By R.J. Anderson
From healing spices to the impact of improved diet on professional athletes, T&C.com takes a look at recent nutrition studies and headlines affecting athletics.
There may be a new hope for tendinitis sufferers. Researchers from the University of Nottingham and Ludwig Maximilians University in Munich have shown that a derivative of a common culinary spice found in Indian curries may provide relief in the treatment of tendinitis. In a paper due to be published in the Journal of Biological Chemistry, the researchers found curcumin, which also gives the spice turmeric its trademark bright yellow coloring, can be used to suppress biological mechanisms that spark inflammation in tendons.
"Our research is not suggesting that curry, turmeric or curcumin are cures for inflammatory conditions such as tendinitis and arthritis," Dr. Ali Mobasheri of the University's School of Veterinary Medicine and Science, who co-led the research, told Science Daily. "However, we believe that it could offer scientists an important new lead in the treatment of these painful conditions through nutrition. Further research into curcumin, and chemically-modified versions of it, should be the subject of future investigations and complementary therapies aimed at reducing the use of non-steroidal anti-inflammatory drugs, the only drugs currently available for the treatment of tendinitis and various forms of arthritis."
Meanwhile, new research from England's Nottingham Medical School suggests that the levels of carnitine, which plays an essential role in fat and carbohydrate metabolism, is lower in vegetarians than in meat eaters. Researchers also found that vegetarians excreted less carnitine than non-vegetarians and had lower concentrations of it in their blood and muscles, as well as lower levels of the transporter messenger and protein expressions.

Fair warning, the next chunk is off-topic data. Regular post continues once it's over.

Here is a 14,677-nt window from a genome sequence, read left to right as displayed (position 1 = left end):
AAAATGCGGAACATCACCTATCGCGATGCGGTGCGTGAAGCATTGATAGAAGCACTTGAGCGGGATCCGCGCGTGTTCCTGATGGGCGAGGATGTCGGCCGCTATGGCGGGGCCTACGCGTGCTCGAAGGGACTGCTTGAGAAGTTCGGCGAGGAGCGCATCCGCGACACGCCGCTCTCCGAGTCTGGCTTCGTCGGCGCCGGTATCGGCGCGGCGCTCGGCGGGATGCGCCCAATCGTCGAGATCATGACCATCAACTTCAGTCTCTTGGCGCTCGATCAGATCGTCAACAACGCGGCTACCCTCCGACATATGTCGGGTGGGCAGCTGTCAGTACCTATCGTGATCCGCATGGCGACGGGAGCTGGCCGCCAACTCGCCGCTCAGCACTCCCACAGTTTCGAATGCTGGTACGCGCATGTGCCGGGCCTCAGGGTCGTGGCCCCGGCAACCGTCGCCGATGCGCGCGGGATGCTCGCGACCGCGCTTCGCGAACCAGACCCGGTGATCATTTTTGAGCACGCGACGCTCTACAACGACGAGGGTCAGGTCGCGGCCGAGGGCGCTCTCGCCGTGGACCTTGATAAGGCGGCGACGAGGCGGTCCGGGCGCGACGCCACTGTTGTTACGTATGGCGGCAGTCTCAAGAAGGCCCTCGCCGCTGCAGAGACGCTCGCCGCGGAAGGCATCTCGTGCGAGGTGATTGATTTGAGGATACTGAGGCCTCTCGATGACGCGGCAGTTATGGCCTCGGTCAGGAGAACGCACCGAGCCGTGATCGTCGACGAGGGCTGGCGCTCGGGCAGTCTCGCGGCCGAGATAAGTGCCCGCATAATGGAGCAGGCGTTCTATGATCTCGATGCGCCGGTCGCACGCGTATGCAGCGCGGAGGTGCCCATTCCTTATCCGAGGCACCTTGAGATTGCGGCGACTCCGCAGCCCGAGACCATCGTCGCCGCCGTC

"The results of this study confirm Lonza's position that vegetarians can benefit by adding supplemental Carnipure L-Carnitine to their diets ... " said Kevin Owen, Nafta head of technical marketing and scientific affairs at Lonza, which supplied its Carnipure L-carnitine for the study (L-carnitine is the biologically active stereoisomer of carnitine). "A good supply is important for active people providing the energy they need. After heavy exercise, vegetarians may get a functional L-Carnitine deficiency, meaning that there is a lack of available, free L-Carnitine in the cell."
Owen added that vegetarians may take supplements of L-carnitine or opt for vegetarian foods fortified with the nutrient, like soy burgers or soy hot dogs. Carnitine is found mainly in foods of animal origin, and over 95 percent of the human body's total carnitine is stored in skeleton muscle tissue.
A nice story from the Arizona Republic on food making a comeback as the ultimate performance enhancer and the importance of sports dieticians are to helping athletes make solid food choices. The article talks to Grant Hill of the Phoenix Suns about how adjustments to his diet has lengthened his career and improved his on-court performance.
"The one thing that is not emphasized enough in the world of sports is diet," Suns forward Grant Hill told the Republic. "Maybe it's a bad analogy, but you don't want to put regular gas in a high-performance car. But for some reason, nutrition has never been a priority."
The article features viewpoints from T&C contributor Dave Ellis, President of the Collegiate & Professional Sports Dietitians Association. "There are three big benefits," said Dave Ellis. "There's less down time. People don't get ill as often or as easily. Those missed man days are huge setbacks to teams.
"The next big thing is energy," Ellis added. "Athletes who don't know what they're doing with their diets can come to work and put in a mediocre day. Physically and mentally, their coach-ability is down. Too many of those days, and you lose."
R.J. Anderson is the Online Editor at Training & Conditioning.